8. 8. FTP Testing: 20min, 30min, 60min, ?Choose an appropriate duration that reflects your background,strengths/weaknesses, and your goal event.What is your endurance background? Short or long?Strengths and weaknesses? Short or long?Your RUNNING ability, NOT your riding ability, is thedeterminant for your optimal goal power / IF and TSS© PURSUIT ATHLETIC PERFORMANCE© PURSUIT ATHLETIC PERFORMANCETEAM Pursuit Athletic PerformanceFTP Testing: More On The Topic“A 20minute FTP test doesn’t always correlate well to a 6-7 hoursteady-state ride, especially in challenging conditions.”
  9. 9. Written document:First version: 6 to 8 weeks out from key race. Refine it asyou get closer to race dayWhat should it include?Targets specific intensity for the bike (IF; TSS)IM/Half IM: Test FTP > Approximate Bike Split > Goal TSS >*Assess Run Ability = Goal IFDaily Tasks; Nutrition Plan at 1 week out, 3-2-1 day priorto race day, day of race; Equipment; Mental PreparationNever base pacing decisions on things you cannot control© PURSUIT ATHLETIC PERFORMANCE© PURSUIT ATHLETIC PERFORMANCETEAM Pursuit Athletic PerformanceHaving a Pre-Race PlanWrite Down What You Want To Accomplish,and How You Will Accomplish It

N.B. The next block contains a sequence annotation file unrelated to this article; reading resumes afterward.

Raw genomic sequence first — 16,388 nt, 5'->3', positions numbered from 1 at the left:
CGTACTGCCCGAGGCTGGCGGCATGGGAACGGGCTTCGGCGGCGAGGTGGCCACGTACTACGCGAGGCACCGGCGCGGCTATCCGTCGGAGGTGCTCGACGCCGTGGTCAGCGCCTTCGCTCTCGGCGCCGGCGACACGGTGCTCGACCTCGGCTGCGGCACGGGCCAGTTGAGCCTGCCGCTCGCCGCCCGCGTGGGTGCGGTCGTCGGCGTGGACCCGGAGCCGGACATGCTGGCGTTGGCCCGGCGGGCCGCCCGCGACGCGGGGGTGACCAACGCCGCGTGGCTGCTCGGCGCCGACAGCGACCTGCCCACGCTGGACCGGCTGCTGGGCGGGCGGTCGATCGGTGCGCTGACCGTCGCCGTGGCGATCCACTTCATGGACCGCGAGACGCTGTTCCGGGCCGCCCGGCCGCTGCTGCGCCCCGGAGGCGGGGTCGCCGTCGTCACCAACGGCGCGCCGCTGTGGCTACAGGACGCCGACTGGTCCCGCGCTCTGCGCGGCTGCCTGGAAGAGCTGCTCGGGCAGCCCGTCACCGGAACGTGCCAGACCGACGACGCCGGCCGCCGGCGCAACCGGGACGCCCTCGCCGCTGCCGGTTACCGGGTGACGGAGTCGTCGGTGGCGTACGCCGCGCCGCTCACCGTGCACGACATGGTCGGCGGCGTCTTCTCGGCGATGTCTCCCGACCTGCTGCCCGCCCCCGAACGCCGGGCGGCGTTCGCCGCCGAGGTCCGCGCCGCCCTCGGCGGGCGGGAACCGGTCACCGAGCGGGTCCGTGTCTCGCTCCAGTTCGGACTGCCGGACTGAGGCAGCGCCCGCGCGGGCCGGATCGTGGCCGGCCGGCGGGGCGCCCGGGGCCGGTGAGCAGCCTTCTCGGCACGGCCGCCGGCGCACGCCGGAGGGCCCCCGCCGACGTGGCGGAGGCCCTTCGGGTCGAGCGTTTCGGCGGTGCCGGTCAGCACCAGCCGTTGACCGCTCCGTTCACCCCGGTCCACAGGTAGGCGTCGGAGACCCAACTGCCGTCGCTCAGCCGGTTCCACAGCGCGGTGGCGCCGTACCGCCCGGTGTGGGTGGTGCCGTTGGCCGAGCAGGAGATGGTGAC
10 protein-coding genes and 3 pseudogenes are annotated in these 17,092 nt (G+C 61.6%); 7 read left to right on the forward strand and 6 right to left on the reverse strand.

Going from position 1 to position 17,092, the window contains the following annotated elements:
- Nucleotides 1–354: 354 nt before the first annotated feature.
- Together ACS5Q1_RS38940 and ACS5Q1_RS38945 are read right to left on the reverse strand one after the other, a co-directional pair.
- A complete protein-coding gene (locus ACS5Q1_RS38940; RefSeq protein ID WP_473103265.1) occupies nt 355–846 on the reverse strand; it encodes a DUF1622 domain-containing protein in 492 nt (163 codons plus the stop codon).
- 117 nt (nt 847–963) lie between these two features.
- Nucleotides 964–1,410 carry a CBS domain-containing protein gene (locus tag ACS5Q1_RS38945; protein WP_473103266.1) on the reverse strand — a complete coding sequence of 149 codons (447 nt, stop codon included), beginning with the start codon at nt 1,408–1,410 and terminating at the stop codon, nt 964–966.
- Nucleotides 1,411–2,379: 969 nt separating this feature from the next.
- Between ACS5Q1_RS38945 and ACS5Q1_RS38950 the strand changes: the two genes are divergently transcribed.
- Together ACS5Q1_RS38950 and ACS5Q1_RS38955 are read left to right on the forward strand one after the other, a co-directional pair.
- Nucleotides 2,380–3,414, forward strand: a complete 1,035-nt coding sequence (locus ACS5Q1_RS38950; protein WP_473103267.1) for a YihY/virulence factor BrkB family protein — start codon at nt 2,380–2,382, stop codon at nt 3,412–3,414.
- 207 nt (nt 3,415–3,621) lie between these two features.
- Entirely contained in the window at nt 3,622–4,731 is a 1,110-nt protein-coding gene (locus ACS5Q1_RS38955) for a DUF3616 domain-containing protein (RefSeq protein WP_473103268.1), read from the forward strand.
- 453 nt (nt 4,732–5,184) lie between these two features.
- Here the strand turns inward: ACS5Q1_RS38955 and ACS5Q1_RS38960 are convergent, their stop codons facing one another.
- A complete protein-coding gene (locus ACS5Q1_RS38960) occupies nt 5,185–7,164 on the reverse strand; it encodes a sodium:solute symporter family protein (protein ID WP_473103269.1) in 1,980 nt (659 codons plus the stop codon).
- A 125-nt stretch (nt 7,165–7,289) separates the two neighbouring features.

10. 10. 1. Test for FTP, using the most appropriate and practical testing protocol2. Guesstimate, based upon your experience, practice rides, training overthe recent past, and your knowledge of the course, WHAT yourapproximate bike split will be. Be conservative.3. Assess your own running ability.4. Using the above information to find the most appropriate goal TSS foryou.5. Follow upward in the chart from that TSS to find your optimal goalIntensity Factor (IF).6. Plug your goal IF, FTP, and goal TSS into the “Race Goal WattsCalculator.” See your goal watts, and power caps for short and longhills.7. Get out there during your “race specific” training rides and see how thisfeels, making the connection intuitively with all of the available tools atyour disposal.© PURSUIT ATHLETIC PERFORMANCE© PURSUIT ATHLETIC PERFORMANCETEAM Pursuit Athletic PerformanceIronman /Half Ironman Distance –The steps you need to take using the TSS Table